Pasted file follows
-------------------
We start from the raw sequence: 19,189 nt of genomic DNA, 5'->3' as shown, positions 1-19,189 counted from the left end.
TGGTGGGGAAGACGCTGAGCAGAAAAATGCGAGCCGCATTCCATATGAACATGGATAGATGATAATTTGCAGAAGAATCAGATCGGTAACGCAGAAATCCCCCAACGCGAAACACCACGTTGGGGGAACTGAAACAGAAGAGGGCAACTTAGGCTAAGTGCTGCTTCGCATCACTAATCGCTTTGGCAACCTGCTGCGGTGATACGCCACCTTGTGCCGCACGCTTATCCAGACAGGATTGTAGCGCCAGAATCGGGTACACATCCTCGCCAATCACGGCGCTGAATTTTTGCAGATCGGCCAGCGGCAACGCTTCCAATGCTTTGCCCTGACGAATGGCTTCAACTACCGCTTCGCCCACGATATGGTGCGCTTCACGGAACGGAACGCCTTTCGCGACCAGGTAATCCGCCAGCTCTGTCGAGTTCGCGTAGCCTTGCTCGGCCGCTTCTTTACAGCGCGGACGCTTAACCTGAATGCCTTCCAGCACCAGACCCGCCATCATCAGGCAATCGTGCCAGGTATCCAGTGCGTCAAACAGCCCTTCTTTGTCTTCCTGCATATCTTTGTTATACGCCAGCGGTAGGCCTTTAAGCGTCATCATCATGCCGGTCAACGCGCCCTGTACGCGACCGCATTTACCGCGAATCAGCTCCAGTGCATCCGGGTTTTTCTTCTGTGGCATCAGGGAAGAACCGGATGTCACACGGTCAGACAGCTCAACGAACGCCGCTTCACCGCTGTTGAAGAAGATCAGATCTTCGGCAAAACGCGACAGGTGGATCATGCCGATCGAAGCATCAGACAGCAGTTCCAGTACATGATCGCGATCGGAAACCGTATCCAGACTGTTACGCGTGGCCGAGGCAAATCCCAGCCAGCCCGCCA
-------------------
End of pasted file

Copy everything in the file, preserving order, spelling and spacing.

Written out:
We start from the raw sequence: 19,189 nt of genomic DNA, 5'->3' as shown, positions 1-19,189 counted from the left end.
TGGTGGGGAAGACGCTGAGCAGAAAAATGCGAGCCGCATTCCATATGAACATGGATAGATGATAATTTGCAGAAGAATCAGATCGGTAACGCAGAAATCCCCCAACGCGAAACACCACGTTGGGGGAACTGAAACAGAAGAGGGCAACTTAGGCTAAGTGCTGCTTCGCATCACTAATCGCTTTGGCAACCTGCTGCGGTGATACGCCACCTTGTGCCGCACGCTTATCCAGACAGGATTGTAGCGCCAGAATCGGGTACACATCCTCGCCAATCACGGCGCTGAATTTTTGCAGATCGGCCAGCGGCAACGCTTCCAATGCTTTGCCCTGACGAATGGCTTCAACTACCGCTTCGCCCACGATATGGTGCGCTTCACGGAACGGAACGCCTTTCGCGACCAGGTAATCCGCCAGCTCTGTCGAGTTCGCGTAGCCTTGCTCGGCCGCTTCTTTACAGCGCGGACGCTTAACCTGAATGCCTTCCAGCACCAGACCCGCCATCATCAGGCAATCGTGCCAGGTATCCAGTGCGTCAAACAGCCCTTCTTTGTCTTCCTGCATATCTTTGTTATACGCCAGCGGTAGGCCTTTAAGCGTCATCATCATGCCGGTCAACGCGCCCTGTACGCGACCGCATTTACCGCGAATCAGCTCCAGTGCATCCGGGTTTTTCTTCTGTGGCATCAGGGAAGAACCGGATGTCACACGGTCAGACAGCTCAACGAACGCCGCTTCACCGCTGTTGAAGAAGATCAGATCTTCGGCAAAACGCGACAGGTGGATCATGCCGATCGAAGCATCAGACAGCAGTTCCAGTACATGATCGCGATCGGAAACCGTATCCAGACTGTTACGCGTGGCCGAGGCAAATCCCAGCCAGCCCGCCA